In psychological terms, context is almost everything. Much as we like to think that we know how we will act and react in a given situation, without the richness of...
The news today has been dominated by the announcement from the UK’s biggest supermarket chain that their profit fell by 6% to £3.3bn.
Having just been invited to participate in a discussion on national radio about this news, what intrigued me was the psychology of the debate.
The results create a negative prime and most of the callers into the radio show started their ‘reaction’ with a stinging indictment of Tesco’s customer service, products or prices. In fact, had a Martian been listening to the vehement critique of the retailer he would surely have assumed that the company was down to it’s last store and that tumbleweed was blowing down the aisles where shoppers used to be!
In reality, Tesco still meets the supermarket shopping needs of more customers than any other company.
Undoubtedly they have struggled under the competitive pressure from both sides of the economic spectrum: Waitrose has expanded and is positioned at the more premium of end of the spectrum for people who want to buy things in a nicer environment. Aldi and Lidl (and ‘Pound’ stores) have swept into the value end of the market.
I suspect that Tesco has struggled to wage war on two fronts simultaneously and that, in the process of trying to do so, it has confused itself a little. They have always competed on price – and they have done so more aggressively over the last few years – but they have also tried to meet the needs of the more indulgent shopper: however, it’s hard to know how, in an environment that is bombarding shoppers with discount deals, the same people can allow themselves to feel good about indulging.
Put another way, where you are so tenacious about conditioning shoppers to buy on price, it’s going to be harder to get them to buy for other reasons (such as indulgence and status).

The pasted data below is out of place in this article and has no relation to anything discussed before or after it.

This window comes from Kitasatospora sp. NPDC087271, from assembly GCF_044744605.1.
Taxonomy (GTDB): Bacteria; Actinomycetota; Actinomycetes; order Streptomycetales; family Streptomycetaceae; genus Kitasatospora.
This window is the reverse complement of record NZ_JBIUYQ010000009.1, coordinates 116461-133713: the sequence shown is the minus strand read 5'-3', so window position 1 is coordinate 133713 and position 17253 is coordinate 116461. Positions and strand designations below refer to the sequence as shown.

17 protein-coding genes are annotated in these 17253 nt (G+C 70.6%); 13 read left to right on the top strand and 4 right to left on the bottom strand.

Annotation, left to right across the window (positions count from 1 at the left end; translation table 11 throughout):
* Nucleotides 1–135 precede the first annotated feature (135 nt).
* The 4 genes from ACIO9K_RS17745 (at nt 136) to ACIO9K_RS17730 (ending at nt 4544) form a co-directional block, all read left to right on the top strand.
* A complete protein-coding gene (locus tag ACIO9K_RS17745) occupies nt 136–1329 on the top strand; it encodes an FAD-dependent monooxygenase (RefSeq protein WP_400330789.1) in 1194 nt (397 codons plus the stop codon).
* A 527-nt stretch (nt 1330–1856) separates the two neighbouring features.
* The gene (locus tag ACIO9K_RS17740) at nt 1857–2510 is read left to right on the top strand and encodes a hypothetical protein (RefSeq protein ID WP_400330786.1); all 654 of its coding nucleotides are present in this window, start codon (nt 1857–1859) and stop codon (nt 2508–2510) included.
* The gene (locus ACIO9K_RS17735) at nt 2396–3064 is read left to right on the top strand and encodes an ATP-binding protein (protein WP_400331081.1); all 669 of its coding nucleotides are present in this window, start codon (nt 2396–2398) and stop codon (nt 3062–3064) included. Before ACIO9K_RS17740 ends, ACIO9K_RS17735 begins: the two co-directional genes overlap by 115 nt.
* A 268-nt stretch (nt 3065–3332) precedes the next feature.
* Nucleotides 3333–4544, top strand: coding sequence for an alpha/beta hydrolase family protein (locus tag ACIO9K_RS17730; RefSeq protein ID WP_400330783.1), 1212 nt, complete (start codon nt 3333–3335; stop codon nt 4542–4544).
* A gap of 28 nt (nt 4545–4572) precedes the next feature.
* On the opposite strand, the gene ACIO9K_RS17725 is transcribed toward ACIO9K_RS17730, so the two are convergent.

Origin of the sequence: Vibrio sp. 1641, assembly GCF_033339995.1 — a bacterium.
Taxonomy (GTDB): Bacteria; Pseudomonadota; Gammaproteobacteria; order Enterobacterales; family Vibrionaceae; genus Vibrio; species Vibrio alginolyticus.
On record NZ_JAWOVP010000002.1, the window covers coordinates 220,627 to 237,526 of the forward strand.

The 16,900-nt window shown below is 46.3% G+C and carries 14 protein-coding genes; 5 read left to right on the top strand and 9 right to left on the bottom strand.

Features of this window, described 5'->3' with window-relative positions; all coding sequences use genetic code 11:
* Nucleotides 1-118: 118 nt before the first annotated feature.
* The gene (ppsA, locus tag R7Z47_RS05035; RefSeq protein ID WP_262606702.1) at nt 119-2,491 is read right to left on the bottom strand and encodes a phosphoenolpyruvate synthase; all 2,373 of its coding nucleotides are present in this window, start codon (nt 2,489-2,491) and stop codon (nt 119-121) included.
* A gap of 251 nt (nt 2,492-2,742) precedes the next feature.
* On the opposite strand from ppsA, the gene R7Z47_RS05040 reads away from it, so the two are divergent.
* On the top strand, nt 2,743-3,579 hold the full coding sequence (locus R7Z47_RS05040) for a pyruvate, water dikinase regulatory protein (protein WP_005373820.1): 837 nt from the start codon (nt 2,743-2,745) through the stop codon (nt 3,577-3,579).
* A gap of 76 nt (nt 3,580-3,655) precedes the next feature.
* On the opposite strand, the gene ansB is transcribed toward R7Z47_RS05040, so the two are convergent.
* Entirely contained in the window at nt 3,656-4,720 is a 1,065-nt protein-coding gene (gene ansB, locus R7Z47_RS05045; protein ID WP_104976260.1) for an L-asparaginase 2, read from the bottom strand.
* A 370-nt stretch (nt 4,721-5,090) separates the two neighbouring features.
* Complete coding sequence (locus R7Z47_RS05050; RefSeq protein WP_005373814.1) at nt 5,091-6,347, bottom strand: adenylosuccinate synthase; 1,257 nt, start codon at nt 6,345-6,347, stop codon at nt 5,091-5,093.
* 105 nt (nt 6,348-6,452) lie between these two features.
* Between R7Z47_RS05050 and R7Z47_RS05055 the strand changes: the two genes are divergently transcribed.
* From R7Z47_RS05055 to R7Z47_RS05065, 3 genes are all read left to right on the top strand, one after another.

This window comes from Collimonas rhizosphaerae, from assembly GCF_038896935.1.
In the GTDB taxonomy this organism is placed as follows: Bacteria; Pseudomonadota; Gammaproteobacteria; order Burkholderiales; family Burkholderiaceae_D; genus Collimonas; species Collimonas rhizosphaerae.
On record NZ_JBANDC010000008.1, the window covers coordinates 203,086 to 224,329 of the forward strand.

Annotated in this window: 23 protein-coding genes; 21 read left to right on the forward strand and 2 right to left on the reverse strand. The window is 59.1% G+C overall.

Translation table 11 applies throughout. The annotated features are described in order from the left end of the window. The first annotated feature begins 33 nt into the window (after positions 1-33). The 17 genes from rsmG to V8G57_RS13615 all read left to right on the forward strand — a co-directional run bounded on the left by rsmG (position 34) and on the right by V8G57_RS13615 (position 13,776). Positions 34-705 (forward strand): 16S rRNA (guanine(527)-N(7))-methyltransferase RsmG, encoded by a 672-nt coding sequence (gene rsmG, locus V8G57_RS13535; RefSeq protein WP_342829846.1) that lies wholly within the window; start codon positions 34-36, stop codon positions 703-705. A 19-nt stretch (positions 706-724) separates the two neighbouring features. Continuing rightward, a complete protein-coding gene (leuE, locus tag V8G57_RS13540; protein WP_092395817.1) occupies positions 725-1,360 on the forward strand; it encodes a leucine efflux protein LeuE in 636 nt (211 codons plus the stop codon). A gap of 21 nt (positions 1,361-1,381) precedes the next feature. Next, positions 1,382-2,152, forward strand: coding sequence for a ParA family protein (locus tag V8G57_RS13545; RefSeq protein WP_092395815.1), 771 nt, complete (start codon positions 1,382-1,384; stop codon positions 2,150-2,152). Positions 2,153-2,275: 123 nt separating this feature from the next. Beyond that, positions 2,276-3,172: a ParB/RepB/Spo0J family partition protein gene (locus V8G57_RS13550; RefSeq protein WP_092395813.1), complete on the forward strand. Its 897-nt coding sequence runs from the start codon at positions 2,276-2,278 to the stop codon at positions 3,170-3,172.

There is something fascinating, and in my experience unique, about the British psyche when it comes to success. In what I suspect is a legacy of the class system and the majority’s resentment of the aristocracy, we now direct our ire at anyone or anything that appears to have scale and power. So it is that we delight in the downfall of celebrities and rage against large companies that want to open another store in our local High Street (as happened with Tesco where I live).
The criticisms of Tesco driving down the prices farmers get and influencing shoppers with pricing tricks are often highlighted as examples of the harm that they do. Of course, the flip side of this is that we collectively benefit from the price competition and all stores have to find a way of delivering a profit. To do so they will all play on customer psychology.
No one (and I didn’t get the chance) mentioned the tricks that the so-called ‘Discount supermarkets’ use and that deliver huge profits to their owners. Customers are encouraged by these stores’ adverts to frame the prices against mainstream brands: these brands have developed the products that are being copied, brought them to our attention and encouraged us to love them. This development and marketing process isn’t free and there is a high level of failure: the discounters undertake no such efforts on our behalf.
The discounters play on a low price heuristic. They rely on the fact that customers will believe that, because the supermarket has said they are cheap and flagged some bargains everything is cheap. They reinforce this using environmental cues that are entirely congruent with somewhere cheap: the stores are messy, we don’t recognise the brand names, the same products aren’t always available, and so on.
But they are still extracting large profits from some products. A quick comparison on a tin of baked beans shows that I can buy a four pack from Aldi in a brand I’ve never heard of for the equivalent of 72.9p per Kg. I could buy individual tins of Tesco’s Everyday Value baked beans for 57p per Kg (and I don’t need to buy four to get that price).
Another trick that the discounters use is to add in impulse purchases at (probably) high margins. They play on the fact that shoppers will misattribute both the low price heuristic, the ‘lucky dip’ style merchandising and bold ‘it must be a good deal’ price labelling. This creates two wins: it gets people to buy stuff that they didn’t arrive knowing that they wanted, thereby increasing the average amount spent, and it does so at a high margin. On a recent visit to Aldi I found a mini drill that I thought my son would like: but a quick comparison showed that it was priced at 50% more than an equivalent product that I could buy online.
So people should be wary of the fact that their own psychological and social biases might very well be leading them astray. If what they want is to buy their food well they need to understand their own psychology and that of the shops they visit. Jumping on the bandwagon of knocking Tesco might cause you both inconvenience and cause you to spend more on your shopping!